The Fish Story

When Sharkers Reach Hazardous Release Points; Nature Awesomely Struts Its Stuff for Beachgoers

By JAY MANN | Aug 29, 2018
Supplied A Surf City-caught brown shark left a decent mark on this surfcaster's thigh. While not real serious, it created quite a splash, media-wise.

I have a quick follow-up to last week’s shark-bites-angler tale out of Surf City. Added incoming info suggests it might have either been a selfie gone wrong or a 4-foot-ish brown shark taking umbrage with being dragged back toward the ocean for a proper and legal release. If so, such a release-based bite is far from a rarity. The latest shark-bite data – and all such bites are well followed – proves that the Free Willy phase of sharking is a notorious revenge-of-the-shark bite-back time. Experts have long warned anglers – with living proof available on YouTube – about the bloody mayhem that can occur when a shark landing is winding down, along with a wind down of due diligence.

While releases gone amuck have led to shark teeth meeting human bone, the recent LBI bite-back saw no egregious bodily harm done to the angler, who knows angling quite well. Nothing bad befell the other three guys who took time to pose with the capture.

Even with this incident barely healed, I’ll openly admit to fully endorsing catch-selfie-release angling methodology, a la sharks. There’s just a gaping need for added vigilance during the “release” part. Thinking on the sharks’ behalves, a quick freeing is the only way to protect the lives and times of often-federally-protected, just-landed sharks. A shark’s insides are especially thankful.

Most folk don’t realize that even the most bullish sharks, when pulled onto land or on-deck, can suffer catastrophic internal organ damage. This is due to both their body-wrenching writhing and also a crushing top-body heaviness when on land. The quicker sharks are released, the quicker the gravitational weight of the world is relieved, and the water’s buoyancy performs its equalizing magic.

Even though a rapid interplay ’twixt angler and captured shark is the conservationally sound way to go, the accompanying bloodletting by anglers hints at a glitch in my catch/selfie/release Manntra. The faster a release is performed, the more piss and vinegar the shark still has at its turnabout disposal when being hauled toward the water. What’s more, when a distressed shark sniffs the wet sand, its spunk level explodes. Spunkiness and vengefulness seem to go hand-in-hand – maybe more like mouth-to-hand.

I’ll re-note that sharks have keen night vision, enhanced by electronic skin-surface sensors, akin to added sight. When coupled with a shark’s ability to see when out of the water, many a bitten soul is left rightfully suspecting, “I think that bastard swung around and bit me on purpose.”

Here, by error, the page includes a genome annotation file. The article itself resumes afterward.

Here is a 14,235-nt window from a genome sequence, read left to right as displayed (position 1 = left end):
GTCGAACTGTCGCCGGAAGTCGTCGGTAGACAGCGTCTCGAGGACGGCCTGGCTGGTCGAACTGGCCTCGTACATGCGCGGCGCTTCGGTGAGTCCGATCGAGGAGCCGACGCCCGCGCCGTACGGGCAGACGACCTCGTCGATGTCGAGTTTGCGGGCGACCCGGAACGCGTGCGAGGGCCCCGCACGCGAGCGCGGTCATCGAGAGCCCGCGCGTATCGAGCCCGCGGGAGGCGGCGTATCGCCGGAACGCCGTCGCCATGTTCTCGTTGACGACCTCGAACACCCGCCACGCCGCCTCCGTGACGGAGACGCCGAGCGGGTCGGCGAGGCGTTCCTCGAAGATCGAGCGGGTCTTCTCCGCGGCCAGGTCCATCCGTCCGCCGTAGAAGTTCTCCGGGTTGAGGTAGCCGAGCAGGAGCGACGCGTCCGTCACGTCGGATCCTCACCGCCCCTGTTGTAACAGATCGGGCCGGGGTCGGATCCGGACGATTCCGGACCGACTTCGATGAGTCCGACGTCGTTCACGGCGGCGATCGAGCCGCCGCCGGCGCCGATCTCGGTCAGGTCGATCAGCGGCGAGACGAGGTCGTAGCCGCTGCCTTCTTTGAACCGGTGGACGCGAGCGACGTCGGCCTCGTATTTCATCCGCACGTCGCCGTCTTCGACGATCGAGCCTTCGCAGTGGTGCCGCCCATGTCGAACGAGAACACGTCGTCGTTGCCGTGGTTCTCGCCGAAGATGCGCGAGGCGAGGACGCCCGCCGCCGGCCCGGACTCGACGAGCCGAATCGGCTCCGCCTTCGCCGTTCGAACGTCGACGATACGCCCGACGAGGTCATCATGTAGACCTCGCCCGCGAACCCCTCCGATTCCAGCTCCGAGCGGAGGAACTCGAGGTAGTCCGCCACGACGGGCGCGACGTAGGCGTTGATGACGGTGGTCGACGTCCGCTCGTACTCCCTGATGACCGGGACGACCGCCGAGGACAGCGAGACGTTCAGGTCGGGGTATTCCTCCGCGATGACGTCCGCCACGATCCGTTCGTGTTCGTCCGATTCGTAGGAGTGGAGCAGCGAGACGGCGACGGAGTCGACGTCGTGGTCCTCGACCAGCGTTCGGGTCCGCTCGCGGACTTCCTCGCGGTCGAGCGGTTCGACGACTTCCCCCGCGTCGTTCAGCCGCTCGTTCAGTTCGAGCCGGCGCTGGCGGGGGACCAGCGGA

Grabbing at solution straws, might it be advantageous for sharking surfcasters to bring along a tail rope? That would seemingly distance the angler from the shark’s biting end when hauling it waterward. By the same token, trying to then undo the tail rope, just as the shark goes a bit ballistic with the taste of freedom? I’m open for suggestions. Just keep in mind it is federally illegal to, say, bat-bop a shark on the head to create a safer release moment.

WILD WILDLIFE WEEKEND: There were a slew of wildly natural sights to behold from the beach this past quite-nice August weekend. Let’s start with the showy spinner shark well-seen just off 47th Street in Brant Beach. I took it in via photos sent my way by Laura M.

Immersed in a high-flying feeding mode, the 4-foot spinner made a real spectacle of itself by going repeatedly airborne, to the soaring delight of onlooking beachgoers. Repeated aeros are the hallmark of this listed-as-harmless species. They often take to the sky near beaches. A launch-and-land feeding strategy allows them to surprise and confuse the tasty forage below. I know I was surprised and confused the first time one jettisoned only a few feet from me and my surfboard near Cape Canaveral Pier. In fact, spinners’ multi-leap launches offer a remarkable watch for waveriders. Theory suggests the sharks are drawn to surfers, whose surfboards offer cover for forage fish. I recall a case of a spinner literally landing atop a surfer’s board – both surfer and shark abandoning the board in nothing flat.

I’ll repeat that even though this shark’s jaws are very powerful, even by shark standards, they are highly uninclined to turn on humans – unless landed by an angler, but we’ve kinda been through that already.

Sadly, the days of stunning spinner shark aerial displays are fading into the overfished sunset. Due, in part, to their visual similarity to the far more common black tip shark, spinners have been fished into a threatened species state. It’s an ugly pun, but the species’ long-term survival is spinning out of control.